How to control cabbage maggots in your vegetable garden
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How to control cabbage maggots in your vegetable garden

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Published by Oregon State University Extension Service in Corvallis, Or .
Written in English

Subjects:

  • Cruciferae -- Diseases and pests -- Control.,
  • Cabbage maggot -- Control.

Book details:

Edition Notes

Statement[prepared by R.S. Bekey and Ben Simko].
SeriesFS / Oregon State University Extension Service -- 286., Fact sheet (Oregon State University. Extension Service) -- 286.
ContributionsSimko, B. C., Oregon State University. Extension Service.
The Physical Object
Pagination[2] p. :
ID Numbers
Open LibraryOL16090132M

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After attack by cabbage maggots carefully remove the soil from around the roots of affected seedlings and mix ashes with it before placing it back around the plants. This technique will kill the maggots in about a week. Soil drench: place 2 pounds of lime in a 5 gallon can, fill with water and let stand for 24 hours. Sticky traps in the garden are effective at trapping cabbage flies. They are available at most nurseries. Check with your nursery about using nematodes as a biological control for root maggots. Another biological control are wasps, so leave them alone.   Best Ways to Prevent Cabbage Worms Create a barrier, such as a floating row cover. Cabbage worm eggs are laid on your plants by a moth. If your plants are covered by this floating row cover, they cannot lay their eggs on them.   The maggots pupate in the soil surrounding the root system and emerge into flies within weeks. Severe cabbage maggot feeding injury to the roots cause yellowing, stunting even plant death. Control of cabbage maggot on Brassica crops primarily involves the use of soil applied organophosphate insecticides such as chlorpyrifos and diazinon.

  Cabbage maggot description Cabbage maggots are the larval stage of the cabbage fly (Delia radicum).Also known as cabbage root flies, root flies, or turnip flies, this dark grey fly is half the size of your average house s are white, legless, and only 1/3 of an inch long, with a pointed head and a blunt behind.   The only effective control of cabbage root maggots is really cabbage root fly control. When you control the cabbage root fly, you will prevent the maggot from getting into your garden in the first place. Cabbage root fly control is best done with placing row covers over plants during the spring.   Protecting plants with netting is a reliable way to prevent cabbage root maggots from destroying your crop Mulch during the growing season to encourage grub-hungry beetles. Try spreading a layer of wood ash or diatomaceous earth around the stems to deter the flies from laying their eggs. Management-biological control. Rove beetles prey on maggot eggs and young larvae. Rove larvae parasitize the pupa stage of the maggot. The parasitic wasp Trybliographa rapae lays its eggs in the maggot larvae if the larvae are close enough to the soil surface. Biological controls cannot be counted on to provide adequate control.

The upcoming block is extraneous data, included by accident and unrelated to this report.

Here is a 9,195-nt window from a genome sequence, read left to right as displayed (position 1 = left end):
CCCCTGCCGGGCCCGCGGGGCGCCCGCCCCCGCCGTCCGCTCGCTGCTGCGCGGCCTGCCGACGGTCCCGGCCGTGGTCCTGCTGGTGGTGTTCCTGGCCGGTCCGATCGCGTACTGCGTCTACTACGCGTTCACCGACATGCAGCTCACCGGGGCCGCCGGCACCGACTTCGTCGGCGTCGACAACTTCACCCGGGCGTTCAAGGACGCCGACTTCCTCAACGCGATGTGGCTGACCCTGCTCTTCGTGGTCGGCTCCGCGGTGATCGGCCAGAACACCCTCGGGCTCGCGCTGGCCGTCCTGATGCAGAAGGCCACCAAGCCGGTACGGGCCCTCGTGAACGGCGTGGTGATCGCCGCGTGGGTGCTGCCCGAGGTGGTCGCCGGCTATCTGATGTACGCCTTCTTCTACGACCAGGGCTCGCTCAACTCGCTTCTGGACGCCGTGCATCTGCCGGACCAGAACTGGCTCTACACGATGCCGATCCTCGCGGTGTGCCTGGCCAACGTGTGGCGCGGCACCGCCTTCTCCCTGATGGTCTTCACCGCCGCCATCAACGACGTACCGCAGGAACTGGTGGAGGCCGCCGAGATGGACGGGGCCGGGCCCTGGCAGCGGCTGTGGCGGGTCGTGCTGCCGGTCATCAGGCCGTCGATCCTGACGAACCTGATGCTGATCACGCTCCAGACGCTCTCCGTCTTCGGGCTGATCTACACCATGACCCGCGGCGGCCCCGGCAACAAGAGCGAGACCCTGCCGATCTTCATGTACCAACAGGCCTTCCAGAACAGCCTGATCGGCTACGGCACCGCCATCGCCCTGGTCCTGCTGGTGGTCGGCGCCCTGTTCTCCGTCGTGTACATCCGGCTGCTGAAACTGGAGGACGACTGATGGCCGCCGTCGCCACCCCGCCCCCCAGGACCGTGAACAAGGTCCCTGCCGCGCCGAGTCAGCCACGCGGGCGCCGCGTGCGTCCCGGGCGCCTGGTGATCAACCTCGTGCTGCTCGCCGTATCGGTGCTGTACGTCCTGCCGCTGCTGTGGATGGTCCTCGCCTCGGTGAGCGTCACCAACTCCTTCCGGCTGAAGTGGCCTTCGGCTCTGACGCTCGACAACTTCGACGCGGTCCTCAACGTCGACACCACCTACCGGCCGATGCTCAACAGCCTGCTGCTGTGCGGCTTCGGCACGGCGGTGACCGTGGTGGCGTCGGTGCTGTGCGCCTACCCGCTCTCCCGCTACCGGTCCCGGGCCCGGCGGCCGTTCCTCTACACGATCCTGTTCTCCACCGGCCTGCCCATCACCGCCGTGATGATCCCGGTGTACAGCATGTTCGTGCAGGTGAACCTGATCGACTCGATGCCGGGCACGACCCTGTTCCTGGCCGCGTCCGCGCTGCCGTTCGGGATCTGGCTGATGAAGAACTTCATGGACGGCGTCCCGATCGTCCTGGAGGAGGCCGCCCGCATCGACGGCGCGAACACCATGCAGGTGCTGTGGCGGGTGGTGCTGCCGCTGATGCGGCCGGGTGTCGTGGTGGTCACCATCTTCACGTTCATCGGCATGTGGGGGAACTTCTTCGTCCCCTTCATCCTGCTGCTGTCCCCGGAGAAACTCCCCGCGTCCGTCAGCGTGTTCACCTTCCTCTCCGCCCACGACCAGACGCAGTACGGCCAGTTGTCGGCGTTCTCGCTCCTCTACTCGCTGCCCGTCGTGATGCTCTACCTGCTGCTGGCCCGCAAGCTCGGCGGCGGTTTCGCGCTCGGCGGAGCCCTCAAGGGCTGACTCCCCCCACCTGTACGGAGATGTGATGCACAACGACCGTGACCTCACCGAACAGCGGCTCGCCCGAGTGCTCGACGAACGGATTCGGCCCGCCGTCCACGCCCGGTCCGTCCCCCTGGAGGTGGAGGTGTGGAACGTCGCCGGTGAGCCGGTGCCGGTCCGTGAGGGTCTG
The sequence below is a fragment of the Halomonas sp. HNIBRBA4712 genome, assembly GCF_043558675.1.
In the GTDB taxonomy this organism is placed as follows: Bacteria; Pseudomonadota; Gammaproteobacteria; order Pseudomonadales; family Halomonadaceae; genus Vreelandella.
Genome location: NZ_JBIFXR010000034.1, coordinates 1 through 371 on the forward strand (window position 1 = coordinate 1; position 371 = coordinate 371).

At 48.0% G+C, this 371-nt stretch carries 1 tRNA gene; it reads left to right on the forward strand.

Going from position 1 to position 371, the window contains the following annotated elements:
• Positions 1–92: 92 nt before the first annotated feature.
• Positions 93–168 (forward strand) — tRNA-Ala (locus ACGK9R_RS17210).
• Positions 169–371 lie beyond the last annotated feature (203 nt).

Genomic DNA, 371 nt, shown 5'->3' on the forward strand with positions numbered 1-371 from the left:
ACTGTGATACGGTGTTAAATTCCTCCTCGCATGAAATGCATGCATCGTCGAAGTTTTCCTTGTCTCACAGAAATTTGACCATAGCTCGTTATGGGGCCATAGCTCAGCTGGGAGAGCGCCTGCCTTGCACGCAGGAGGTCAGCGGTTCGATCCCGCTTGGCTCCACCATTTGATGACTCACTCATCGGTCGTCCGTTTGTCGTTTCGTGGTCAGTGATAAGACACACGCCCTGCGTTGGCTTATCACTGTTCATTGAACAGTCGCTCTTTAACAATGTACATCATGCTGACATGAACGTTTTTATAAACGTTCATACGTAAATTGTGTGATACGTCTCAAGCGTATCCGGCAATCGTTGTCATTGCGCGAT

You do not have access to any existing collections. You may create a new collection.   Monitoring for cabbage maggot is a worthwhile task if you grow any quantity of crucifers and it is not a difficult activity. After transplanting in the garden, place a yellow sticky card at plant height. Use 1 card per 25sq ft. Check weekly for the arrival of flies, identified by folded wings, the grey body and stripes on thorax and abdomen. BTK is the easiest way to get rid of cabbage worms in your garden. This natural bacteria upsets the caterpillars' digestive system causing it to die. Spray on your plants following the directions on the bottle (I do every weeks). Remember to reapply after it rains. Cool, moist soil conditions favor survival of the eggs, and soil temperatures that exceed 95°F in the top inches will kill them. Larvae feed on roots and pupate in the soil. A late summer flight (late August, early September) may damage fall root crops. There are generations per year in central New England.